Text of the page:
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June 27, 2009 9:59 AM   Subscribe

What do web designers call the slideshowy flipbook of stories that appears in the upper left corner of these news websites? Are there effective ways to block or replace these (browser plugins, Greasemonkey scripts, etc.)?
posted by gum to Computers & Internet (4 answers total) 2 users marked this as a favorite
 
I think they're just called slideshows no?

Not all of them are the same technology though, most look like Flash, some seem to be javascript enabled.

My first thought would be to just use AdBlock for Firefox. It will let you block all Flash using filters, although you may have to target it manually once or twice. For the javascript image based slidehows, Adblock will also let you block an image by right-clicking on it.
posted by jeremias at 11:48 AM on June 27, 2009


Yeah, I second the recommendation of AdBlock Plus and would add NoScript. The latter eliminates all javascript content by default, and you will have to whitelist the sites that should be allowed to run it; depending on your browsing habits this can be a blessing or a bit of extra work. On the other hand this will eliminate practically all ads, auto-playing slideshows and distracting blinky animated things in one fell swoop...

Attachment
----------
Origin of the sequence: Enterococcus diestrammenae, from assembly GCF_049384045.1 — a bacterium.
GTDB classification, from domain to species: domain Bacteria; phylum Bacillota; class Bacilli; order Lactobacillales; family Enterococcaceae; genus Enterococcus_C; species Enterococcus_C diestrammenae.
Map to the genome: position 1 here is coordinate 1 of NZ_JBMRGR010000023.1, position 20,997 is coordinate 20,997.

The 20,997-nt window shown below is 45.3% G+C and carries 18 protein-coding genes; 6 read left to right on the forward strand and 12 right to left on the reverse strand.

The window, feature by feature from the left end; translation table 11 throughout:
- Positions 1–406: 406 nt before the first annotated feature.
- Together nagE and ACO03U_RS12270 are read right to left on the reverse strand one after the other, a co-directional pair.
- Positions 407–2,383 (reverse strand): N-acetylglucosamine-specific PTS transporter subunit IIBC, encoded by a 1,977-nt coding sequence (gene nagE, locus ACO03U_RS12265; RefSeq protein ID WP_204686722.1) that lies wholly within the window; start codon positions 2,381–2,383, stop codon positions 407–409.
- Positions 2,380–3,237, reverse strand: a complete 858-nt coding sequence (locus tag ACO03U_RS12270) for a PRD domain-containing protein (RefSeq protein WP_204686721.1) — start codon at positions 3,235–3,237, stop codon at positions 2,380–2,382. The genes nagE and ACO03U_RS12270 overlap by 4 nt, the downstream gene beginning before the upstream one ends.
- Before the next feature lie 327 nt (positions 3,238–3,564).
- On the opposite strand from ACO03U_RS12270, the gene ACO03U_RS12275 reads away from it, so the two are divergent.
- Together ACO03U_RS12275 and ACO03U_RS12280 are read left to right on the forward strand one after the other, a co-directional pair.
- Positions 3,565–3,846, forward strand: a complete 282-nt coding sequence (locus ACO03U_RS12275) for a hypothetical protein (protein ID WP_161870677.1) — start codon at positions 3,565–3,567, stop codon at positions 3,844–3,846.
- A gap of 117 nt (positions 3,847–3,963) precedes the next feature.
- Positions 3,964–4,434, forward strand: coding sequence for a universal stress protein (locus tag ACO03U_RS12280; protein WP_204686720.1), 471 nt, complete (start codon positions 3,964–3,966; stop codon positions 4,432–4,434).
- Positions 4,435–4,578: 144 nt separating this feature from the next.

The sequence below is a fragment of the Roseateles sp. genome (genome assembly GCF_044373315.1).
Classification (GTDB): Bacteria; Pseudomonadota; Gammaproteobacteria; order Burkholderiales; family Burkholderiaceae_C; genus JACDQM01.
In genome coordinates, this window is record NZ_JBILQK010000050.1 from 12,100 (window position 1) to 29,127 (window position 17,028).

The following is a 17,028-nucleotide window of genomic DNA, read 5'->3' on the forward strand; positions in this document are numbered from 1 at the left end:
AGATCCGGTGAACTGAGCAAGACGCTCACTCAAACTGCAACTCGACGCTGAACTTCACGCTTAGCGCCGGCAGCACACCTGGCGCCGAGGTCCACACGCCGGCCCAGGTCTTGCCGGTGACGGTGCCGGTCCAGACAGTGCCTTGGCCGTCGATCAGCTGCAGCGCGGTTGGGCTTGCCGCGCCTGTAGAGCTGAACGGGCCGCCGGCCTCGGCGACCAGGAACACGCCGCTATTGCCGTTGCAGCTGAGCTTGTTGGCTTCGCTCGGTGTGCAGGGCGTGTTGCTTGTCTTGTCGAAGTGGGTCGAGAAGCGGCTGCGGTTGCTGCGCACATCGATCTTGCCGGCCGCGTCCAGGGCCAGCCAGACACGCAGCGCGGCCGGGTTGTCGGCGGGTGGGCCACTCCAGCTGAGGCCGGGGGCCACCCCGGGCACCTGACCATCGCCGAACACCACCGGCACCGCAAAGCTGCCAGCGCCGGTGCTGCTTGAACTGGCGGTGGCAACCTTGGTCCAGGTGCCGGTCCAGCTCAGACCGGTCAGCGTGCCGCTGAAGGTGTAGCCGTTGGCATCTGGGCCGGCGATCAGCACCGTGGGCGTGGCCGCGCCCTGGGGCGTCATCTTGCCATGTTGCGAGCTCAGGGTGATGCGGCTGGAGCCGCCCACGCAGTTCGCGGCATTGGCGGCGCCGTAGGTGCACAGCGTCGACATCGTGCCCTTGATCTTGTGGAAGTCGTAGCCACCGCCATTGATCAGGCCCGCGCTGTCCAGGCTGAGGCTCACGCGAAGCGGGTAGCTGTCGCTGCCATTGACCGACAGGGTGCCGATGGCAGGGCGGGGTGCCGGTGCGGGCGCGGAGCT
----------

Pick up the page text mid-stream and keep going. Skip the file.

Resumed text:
posted by PontifexPrimus at 12:03 PM on June 27, 2009


I've heard these referred to as flipbooks, slideshows, rotators, and "step-in-place navigation", but there isn't a standardized name for them that I'm aware of.

Short of scorched-earth solutions like disabling javascript entirely, removing these would have to be handled case by case because each site is doing it slightly differently. Adblock, nice as it is, won't help in this situation because they're not images and they're not Flash.

One way to do it, if there are particular sites that do this which you visit often, would be to install Stylish and then add your own CSS to hide the offending elements from those sites -- for ocregister.com for example you'd add .scroller {display:none} and for duluthnewstribune.com .featureStories_box {display:none}...and so on. Basically just view source and find the classname or ID of the element you want to remove, and set it to display:none.

(Or you could hack together your own quick greasemonkey script to do the same thing; Stylish might be a bit easier to get started with though.)
posted by ook at 2:12 PM on June 27, 2009 [2 favorites]


You could also make a user style sheet if you're not using Firefox.
posted by kirkaracha at 5:05 PM on June 27, 2009


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